Tales of Freana Geardson

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By Korwyn Marius Velis Ariannaid

Harken to me sons and daughters of the Sable Star, I am tasked on the natal day of Zubeydah Al-Badawiyyah to tell a tale of the courts of old. For a smile from the lips of this Baroness, I shall try to tell a tale worthy of her day. Know that I am Korwyn Marius Velis Ariannaid, and for a time I was the voice of the Crown of Ansteorra.

I the days of Ansteorra, when we were the youngest realm of the known world our realm was blessed with many a fine noble spirit who shone lights on our paths as we grew. One of these was a fine man, one Freana Geardson, captain of the good ship Raven. In the reign of Lloyd and Jocelyn first of that name they saw fit to elevate him to the Orders of Chivalry as Knight. There upon he swore his oath of chivalry and fealty to the Crown and Kingdom.

As time passed the Crown changed, yet Syr Freana served the land and Crown with great joy, so great was his love for the lands. However, for reasons of state, he at last realized that his life took him away from his beloved land. Long he pondered how he a good knight of Ansteorra could leave the lands and keep his honor and love intact. For he knew that in other lands he, as a knight, must needs give oath to those lands and Crowns, but he was first and always a son of the Sable Star. At last he determined what honor demanded of him.

So he came to his beloved King and Queen and said unto them that as Knight he was always a son of Ansteorra, and that his oath would not be given lightly nor at this time could he conceive of giving such an oath to a Crown not upon the Stellar thrones. Long he and the Crown spoke, and then an agreement was made to honor Freana’s wishes. They agreed that he could surrender his knighthood and they would elevate him as Master of Arms. So, to court he came, called by the Crown through their voice. With heavy heart and tears in his eyes he returned the belt and chain of a knight to Lloyd and Jocelyn, the second of that name upon the thrones. Their Majesties spoke at some length of the virtues of the man and his service to the realm. Then they commanded that a new scroll be read. Freana bowed his head, expecting what had been discussed to happen. But it was not to be, at that moment, rather the voice of the Crown spake “In ancient times it was believed that a Pelican would feed it young with blood from its own breast…” and by command of their Majesties was Freana elevated to the station of Pelican.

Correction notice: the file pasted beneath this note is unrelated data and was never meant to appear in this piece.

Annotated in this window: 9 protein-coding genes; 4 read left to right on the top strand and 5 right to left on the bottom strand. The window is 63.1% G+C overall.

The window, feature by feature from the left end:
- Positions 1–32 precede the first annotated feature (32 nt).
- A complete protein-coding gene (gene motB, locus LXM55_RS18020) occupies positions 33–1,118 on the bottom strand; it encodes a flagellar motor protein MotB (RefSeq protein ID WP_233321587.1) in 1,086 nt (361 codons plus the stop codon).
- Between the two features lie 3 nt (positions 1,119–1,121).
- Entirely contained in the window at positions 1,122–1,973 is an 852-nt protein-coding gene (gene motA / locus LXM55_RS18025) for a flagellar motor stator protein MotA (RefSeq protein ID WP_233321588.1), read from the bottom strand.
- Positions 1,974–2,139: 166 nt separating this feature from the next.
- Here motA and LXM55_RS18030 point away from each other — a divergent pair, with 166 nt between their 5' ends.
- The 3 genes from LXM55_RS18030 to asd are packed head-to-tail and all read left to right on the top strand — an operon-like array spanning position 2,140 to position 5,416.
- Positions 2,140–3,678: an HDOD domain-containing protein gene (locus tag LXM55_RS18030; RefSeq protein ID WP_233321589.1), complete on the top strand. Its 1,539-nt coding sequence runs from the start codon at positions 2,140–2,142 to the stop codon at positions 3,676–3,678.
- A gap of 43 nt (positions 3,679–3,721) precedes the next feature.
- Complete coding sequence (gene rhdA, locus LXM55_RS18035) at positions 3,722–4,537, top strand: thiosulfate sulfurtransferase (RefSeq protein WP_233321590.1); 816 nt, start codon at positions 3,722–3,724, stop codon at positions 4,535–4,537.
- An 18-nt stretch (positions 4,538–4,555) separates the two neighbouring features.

When the cheers died down, and their Majesties gave their blessings to him he smiled and began to leave the court when his Majesty called him to hold a moment. His majesty said that since Freana wished to be a Master of Arms he should go and prepare himself to show his skill in challenge against the senior Master of the Realm, who was and remains Master Lloyd von Eaker.

Know this is the tale, and I know it is true as I was that voice.
Korwyn Marius Velis Ariannaid, Baron of the Court of Ansteorra, Baron of the Court of the West, Companion of the Pelican, MSCA.

By Jan w Orzeldom

Listen.

I am old in this land and in the autumn of my years. I have seen many great folk and many great deeds, and I would speak of one done by Freya Geardson long ago. In the days of young Ansteorra, newest of the seven kingdoms of the world, the fourth king of the Ansteorran line set out to visit the northernmost barony of the young land. Sigmund the Wingfooted was a Norse king, married to a Norse priestess, and he was known for his generosity and his luck, and brightly colored fish played in the wake of his ship. The barony was Namron, and the baron and baroness, Bjorn Magnusson Esping and Gwyneth of Ramsey Mere, invited their king to a feast, and he did journey far to be there, leaving the Stargate and crossing the Steppes.

On hearing that their king was coming, Bjorn and Gwynneth desired to receive him according to his station and rank, to the honor of the barony. They bid the folk of the Raven’s Crew to make this happen.

The Raven’s Crew held many great names, among them Red Orm the Dane, later Skjoldbidig; Ivar of the Volga, later Battleskald; Megan Andoniel of Glengalen; who gave Ansteorra three of her Lions and many of her legends, and Freya Geardson, fated to be king of a distant land. And Freya of them all was charged that day with making ready a place to receive and feast the king, for his hospitality was renowned and source of great pride to him.